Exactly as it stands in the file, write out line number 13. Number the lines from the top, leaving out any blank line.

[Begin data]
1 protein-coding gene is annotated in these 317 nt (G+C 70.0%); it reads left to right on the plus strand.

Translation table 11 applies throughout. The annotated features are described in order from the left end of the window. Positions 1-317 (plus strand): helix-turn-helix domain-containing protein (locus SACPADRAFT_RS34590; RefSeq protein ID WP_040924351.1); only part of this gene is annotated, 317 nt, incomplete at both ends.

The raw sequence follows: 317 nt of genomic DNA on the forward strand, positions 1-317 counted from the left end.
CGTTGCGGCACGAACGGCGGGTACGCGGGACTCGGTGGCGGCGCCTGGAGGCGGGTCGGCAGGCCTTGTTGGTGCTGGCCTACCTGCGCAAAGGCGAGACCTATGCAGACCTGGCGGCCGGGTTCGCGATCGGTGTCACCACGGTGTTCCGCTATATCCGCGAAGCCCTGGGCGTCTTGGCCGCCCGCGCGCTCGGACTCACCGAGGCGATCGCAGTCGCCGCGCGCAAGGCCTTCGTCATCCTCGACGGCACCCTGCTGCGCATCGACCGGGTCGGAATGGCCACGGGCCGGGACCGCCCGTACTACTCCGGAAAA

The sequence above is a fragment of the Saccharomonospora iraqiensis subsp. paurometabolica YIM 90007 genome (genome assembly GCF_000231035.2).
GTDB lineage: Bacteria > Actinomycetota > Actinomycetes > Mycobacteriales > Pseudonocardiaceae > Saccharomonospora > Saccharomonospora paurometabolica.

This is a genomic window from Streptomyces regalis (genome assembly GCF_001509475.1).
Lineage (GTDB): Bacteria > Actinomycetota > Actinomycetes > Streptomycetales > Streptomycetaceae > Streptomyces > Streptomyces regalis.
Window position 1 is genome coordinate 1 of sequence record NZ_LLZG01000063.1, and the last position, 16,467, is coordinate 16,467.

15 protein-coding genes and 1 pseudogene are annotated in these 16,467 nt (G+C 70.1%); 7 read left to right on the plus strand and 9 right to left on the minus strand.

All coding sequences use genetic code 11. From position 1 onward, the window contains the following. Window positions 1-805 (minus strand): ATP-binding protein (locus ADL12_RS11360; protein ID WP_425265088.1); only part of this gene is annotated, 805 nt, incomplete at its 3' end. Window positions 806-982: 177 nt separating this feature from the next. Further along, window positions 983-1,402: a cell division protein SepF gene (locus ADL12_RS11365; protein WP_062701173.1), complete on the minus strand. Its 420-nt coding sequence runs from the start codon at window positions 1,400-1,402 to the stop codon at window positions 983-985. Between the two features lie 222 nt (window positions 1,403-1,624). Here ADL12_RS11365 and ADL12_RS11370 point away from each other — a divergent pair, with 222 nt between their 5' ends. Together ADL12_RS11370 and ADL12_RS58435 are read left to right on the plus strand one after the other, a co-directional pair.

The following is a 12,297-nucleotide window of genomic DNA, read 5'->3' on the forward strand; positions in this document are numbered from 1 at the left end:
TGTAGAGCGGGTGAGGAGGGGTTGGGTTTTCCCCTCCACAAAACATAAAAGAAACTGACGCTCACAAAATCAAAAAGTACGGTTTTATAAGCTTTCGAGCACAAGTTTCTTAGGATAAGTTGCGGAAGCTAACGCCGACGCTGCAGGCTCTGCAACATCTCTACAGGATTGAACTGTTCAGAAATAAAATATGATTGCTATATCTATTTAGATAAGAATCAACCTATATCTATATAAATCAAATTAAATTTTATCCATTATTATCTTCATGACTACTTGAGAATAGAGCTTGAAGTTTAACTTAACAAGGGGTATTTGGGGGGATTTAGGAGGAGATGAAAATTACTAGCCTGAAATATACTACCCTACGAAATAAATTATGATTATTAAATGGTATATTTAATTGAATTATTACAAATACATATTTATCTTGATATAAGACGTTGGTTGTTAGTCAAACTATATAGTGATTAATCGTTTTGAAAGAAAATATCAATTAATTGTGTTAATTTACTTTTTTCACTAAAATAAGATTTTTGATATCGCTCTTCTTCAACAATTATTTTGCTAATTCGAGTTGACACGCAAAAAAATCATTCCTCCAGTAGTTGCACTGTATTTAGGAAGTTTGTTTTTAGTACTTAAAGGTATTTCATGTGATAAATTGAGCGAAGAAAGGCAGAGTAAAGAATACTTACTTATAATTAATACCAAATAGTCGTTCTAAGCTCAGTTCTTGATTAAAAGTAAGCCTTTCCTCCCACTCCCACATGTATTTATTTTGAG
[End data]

TGTAGAGCGGGTGAGGAGGGGTTGGGTTTTCCCCTCCACAAAACATAAAAGAAACTGACGCTCACAAAATCAAAAAGTACGGTTTTATAAGCTTTCGAGCACAAGTTTCTTAGGATAAGTTGCGGAAGCTAACGCCGACGCTGCAGGCTCTGCAACATCTCTACAGGATTGAACTGTTCAGAAATAAAATATGATTGCTATATCTATTTAGATAAGAATCAACCTATATCTATATAAATCAAATTAAATTTTATCCATTATTATCTTCATGACTACTTGAGAATAGAGCTTGAAGTTTAACTTAACAAGGGGTATTTGGGGGGATTTAGGAGGAGATGAAAATTACTAGCCTGAAATATACTACCCTACGAAATAAATTATGATTATTAAATGGTATATTTAATTGAATTATTACAAATACATATTTATCTTGATATAAGACGTTGGTTGTTAGTCAAACTATATAGTGATTAATCGTTTTGAAAGAAAATATCAATTAATTGTGTTAATTTACTTTTTTCACTAAAATAAGATTTTTGATATCGCTCTTCTTCAACAATTATTTTGCTAATTCGAGTTGACACGCAAAAAAATCATTCCTCCAGTAGTTGCACTGTATTTAGGAAGTTTGTTTTTAGTACTTAAAGGTATTTCATGTGATAAATTGAGCGAAGAAAGGCAGAGTAAAGAATACTTACTTATAATTAATACCAAATAGTCGTTCTAAGCTCAGTTCTTGATTAAAAGTAAGCCTTTCCTCCCACTCCCACATGTATTTATTTTGAG